Most simple of fabrics is the selection of a lump of metal to use as a blank. Our example stater of Aegina (6th century BC?) seems to be quite irregular and unworked but the extreme accuracy of weight control shown on these issues proves that the pieces were trimmed down to size. Evidence of trimming remaining on the coin would seem to be the flat surface on the edge shown on the upper left of the reverse photo. Most turtles are found on smooth and round lumps so this one may be unusual or a casting error that was used anyway. The flan is quite thick and was struck with small enough force that the basic 'nugget' shape was not erased. Relatively few turtles were struck well enough that the flan spread into all of the die and shows head, tail and four legs. This tendency is also part of the 'fabric' of the series. Individual coins can not be examined in isolation but must be seen as a part of the larger picture seen only by looking at a few thousand similar examples.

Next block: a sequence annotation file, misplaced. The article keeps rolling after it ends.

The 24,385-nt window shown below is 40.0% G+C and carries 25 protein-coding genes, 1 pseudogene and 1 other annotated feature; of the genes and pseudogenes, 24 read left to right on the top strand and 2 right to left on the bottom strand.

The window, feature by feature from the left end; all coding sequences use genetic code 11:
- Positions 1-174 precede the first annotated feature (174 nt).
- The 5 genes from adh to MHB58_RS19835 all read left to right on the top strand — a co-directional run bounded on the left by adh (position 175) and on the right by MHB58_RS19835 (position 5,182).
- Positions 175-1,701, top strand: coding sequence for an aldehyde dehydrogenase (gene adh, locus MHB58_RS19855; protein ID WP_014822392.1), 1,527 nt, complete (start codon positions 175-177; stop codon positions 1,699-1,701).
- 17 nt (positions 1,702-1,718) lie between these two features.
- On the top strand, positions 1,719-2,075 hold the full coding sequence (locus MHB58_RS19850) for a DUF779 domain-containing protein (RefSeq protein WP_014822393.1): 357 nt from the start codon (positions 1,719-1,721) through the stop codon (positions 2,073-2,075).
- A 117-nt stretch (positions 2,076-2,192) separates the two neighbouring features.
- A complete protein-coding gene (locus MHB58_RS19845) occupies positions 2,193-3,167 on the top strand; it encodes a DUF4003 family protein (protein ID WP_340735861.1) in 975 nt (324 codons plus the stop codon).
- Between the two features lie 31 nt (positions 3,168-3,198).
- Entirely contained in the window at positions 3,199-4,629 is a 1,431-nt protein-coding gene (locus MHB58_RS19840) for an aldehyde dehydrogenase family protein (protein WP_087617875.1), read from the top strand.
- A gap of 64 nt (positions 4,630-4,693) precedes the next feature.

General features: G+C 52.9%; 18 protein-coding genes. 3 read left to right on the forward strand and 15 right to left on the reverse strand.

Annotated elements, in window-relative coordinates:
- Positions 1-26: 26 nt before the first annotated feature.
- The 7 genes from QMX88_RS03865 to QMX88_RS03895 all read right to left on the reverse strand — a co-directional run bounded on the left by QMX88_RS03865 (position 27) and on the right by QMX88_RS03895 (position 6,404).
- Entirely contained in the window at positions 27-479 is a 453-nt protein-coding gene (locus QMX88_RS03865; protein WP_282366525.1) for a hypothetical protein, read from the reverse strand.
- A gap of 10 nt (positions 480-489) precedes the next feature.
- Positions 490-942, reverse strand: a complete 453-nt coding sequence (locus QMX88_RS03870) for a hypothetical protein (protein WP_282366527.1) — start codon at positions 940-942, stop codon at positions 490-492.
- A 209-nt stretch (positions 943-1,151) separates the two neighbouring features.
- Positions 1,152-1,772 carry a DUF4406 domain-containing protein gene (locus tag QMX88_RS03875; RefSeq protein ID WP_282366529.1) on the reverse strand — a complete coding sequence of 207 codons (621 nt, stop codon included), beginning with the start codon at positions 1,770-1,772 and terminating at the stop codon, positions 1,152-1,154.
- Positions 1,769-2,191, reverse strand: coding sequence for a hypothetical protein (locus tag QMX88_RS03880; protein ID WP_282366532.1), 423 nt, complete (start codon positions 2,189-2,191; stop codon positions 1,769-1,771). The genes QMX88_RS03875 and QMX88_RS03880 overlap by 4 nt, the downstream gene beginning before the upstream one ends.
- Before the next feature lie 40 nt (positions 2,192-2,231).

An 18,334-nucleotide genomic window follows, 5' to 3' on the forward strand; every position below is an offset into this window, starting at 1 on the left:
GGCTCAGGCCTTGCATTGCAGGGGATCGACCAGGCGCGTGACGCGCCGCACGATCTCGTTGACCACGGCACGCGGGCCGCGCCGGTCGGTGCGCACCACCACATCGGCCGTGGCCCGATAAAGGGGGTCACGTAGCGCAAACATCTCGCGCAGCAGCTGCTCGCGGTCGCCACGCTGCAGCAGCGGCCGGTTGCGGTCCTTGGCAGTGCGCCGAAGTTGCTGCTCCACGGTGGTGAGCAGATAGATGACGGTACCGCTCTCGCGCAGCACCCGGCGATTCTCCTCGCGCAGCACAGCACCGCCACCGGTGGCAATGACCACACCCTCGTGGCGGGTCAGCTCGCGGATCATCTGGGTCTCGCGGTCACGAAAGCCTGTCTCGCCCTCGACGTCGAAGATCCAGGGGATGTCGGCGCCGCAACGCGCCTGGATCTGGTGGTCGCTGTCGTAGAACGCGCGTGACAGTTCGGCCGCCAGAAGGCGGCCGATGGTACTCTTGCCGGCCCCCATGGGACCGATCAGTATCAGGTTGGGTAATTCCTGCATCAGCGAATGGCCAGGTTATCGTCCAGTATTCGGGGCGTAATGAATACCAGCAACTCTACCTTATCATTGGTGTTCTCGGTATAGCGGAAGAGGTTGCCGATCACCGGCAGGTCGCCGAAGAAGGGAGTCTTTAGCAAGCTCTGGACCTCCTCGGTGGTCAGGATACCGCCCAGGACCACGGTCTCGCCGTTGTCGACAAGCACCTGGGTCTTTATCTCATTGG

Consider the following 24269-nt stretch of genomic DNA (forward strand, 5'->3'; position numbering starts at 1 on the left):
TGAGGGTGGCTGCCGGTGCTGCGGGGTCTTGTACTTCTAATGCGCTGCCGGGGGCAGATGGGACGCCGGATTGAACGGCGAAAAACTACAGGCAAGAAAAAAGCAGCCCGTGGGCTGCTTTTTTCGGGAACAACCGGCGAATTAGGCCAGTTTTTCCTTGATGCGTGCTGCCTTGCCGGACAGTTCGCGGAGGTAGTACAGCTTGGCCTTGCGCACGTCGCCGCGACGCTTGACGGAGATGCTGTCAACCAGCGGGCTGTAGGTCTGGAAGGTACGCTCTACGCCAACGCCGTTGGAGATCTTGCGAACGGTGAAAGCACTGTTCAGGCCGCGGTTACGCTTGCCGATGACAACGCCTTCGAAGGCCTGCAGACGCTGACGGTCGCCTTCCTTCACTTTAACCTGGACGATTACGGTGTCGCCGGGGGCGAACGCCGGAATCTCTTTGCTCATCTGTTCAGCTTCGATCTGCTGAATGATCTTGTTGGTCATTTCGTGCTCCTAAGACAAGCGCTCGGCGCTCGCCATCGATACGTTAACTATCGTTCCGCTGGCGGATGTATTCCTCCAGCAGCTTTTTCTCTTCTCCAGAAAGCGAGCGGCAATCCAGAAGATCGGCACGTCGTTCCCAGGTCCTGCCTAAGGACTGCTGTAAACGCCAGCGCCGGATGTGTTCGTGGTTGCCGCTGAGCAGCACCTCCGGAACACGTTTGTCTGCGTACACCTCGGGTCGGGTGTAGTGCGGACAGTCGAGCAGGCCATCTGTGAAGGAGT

Another Greek coin, a tetradrachm of Syracuse in Sicily of the 5th century BC, is also of 'thick' fabric. It was stuck on a ball of metal that was cast (possibly in sand?) as part of a group connected by thin channels (sprues). On this coin the remnants of one of these sprues shows at the lower right of the reverse photo. Not all coins of this type will show this irregularity. Since the blank was a globe it was possible that the flan would fall on the die with the sprues up and down so they would be erased with the blow of the hammer. Only when, as here, they fell to the side would a trace be left after striking. The reverse die used for this coin (Boehringer 703 (V345/R481) late state) was badly broken (behind the head, upper left) but was kept in use long after most mints would have thrown it out. It amazes me that people who could produce such beautiful art of the die showed so little care in the technical aspects of coin production. Perhaps the die cutter was busily cutting a new die but rushed demands of production required the strikers to keep using this one. This coin is struck very unevenly. Is it too much to suggest that the workers were intentionally favoring the broken side hoping to avoid a catastrophic break? The coin is very flatly struck in many places but still has a nice face on the head of Arathusa. Part of the fabric of this series is the failure of the striking to spread the metal into all parts of the obverse die. Coins showing both the horse heads and the charioteer are worth a premium. Transferring the high relief beauty of the die to each individual flan was beyond the skills or priorities of the mint. This failure must also be considered part of the fabric of the issue.